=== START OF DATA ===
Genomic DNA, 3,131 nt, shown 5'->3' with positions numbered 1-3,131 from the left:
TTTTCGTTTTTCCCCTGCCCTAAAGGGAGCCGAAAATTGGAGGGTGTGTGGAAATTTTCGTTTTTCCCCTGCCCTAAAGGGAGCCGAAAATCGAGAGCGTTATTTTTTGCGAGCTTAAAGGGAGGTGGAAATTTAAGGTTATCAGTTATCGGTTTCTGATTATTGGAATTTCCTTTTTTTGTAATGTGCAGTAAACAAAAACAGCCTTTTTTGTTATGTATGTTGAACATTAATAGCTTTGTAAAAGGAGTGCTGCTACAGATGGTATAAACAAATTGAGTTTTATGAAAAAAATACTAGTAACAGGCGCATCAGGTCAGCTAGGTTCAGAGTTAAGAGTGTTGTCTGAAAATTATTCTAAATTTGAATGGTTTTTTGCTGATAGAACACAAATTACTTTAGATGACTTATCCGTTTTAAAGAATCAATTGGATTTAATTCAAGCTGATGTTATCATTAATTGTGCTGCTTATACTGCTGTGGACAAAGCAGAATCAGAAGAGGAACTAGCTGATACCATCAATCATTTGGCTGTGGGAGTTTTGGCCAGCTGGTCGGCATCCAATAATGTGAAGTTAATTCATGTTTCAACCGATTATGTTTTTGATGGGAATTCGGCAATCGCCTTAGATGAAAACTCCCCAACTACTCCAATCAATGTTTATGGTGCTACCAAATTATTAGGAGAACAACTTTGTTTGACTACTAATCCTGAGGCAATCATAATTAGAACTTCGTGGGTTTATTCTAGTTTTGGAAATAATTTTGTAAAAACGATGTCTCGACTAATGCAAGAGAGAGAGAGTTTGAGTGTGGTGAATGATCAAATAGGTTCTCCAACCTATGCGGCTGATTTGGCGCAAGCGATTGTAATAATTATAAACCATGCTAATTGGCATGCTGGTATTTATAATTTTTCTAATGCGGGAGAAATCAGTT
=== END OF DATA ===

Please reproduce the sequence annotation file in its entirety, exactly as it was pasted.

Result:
Genomic DNA, 3,131 nt, shown 5'->3' with positions numbered 1-3,131 from the left:
TTTTCGTTTTTCCCCTGCCCTAAAGGGAGCCGAAAATTGGAGGGTGTGTGGAAATTTTCGTTTTTCCCCTGCCCTAAAGGGAGCCGAAAATCGAGAGCGTTATTTTTTGCGAGCTTAAAGGGAGGTGGAAATTTAAGGTTATCAGTTATCGGTTTCTGATTATTGGAATTTCCTTTTTTTGTAATGTGCAGTAAACAAAAACAGCCTTTTTTGTTATGTATGTTGAACATTAATAGCTTTGTAAAAGGAGTGCTGCTACAGATGGTATAAACAAATTGAGTTTTATGAAAAAAATACTAGTAACAGGCGCATCAGGTCAGCTAGGTTCAGAGTTAAGAGTGTTGTCTGAAAATTATTCTAAATTTGAATGGTTTTTTGCTGATAGAACACAAATTACTTTAGATGACTTATCCGTTTTAAAGAATCAATTGGATTTAATTCAAGCTGATGTTATCATTAATTGTGCTGCTTATACTGCTGTGGACAAAGCAGAATCAGAAGAGGAACTAGCTGATACCATCAATCATTTGGCTGTGGGAGTTTTGGCCAGCTGGTCGGCATCCAATAATGTGAAGTTAATTCATGTTTCAACCGATTATGTTTTTGATGGGAATTCGGCAATCGCCTTAGATGAAAACTCCCCAACTACTCCAATCAATGTTTATGGTGCTACCAAATTATTAGGAGAACAACTTTGTTTGACTACTAATCCTGAGGCAATCATAATTAGAACTTCGTGGGTTTATTCTAGTTTTGGAAATAATTTTGTAAAAACGATGTCTCGACTAATGCAAGAGAGAGAGAGTTTGAGTGTGGTGAATGATCAAATAGGTTCTCCAACCTATGCGGCTGATTTGGCGCAAGCGATTGTAATAATTATAAACCATGCTAATTGGCATGCTGGTATTTATAATTTTTCTAATGCGGGAGAAATCAGTT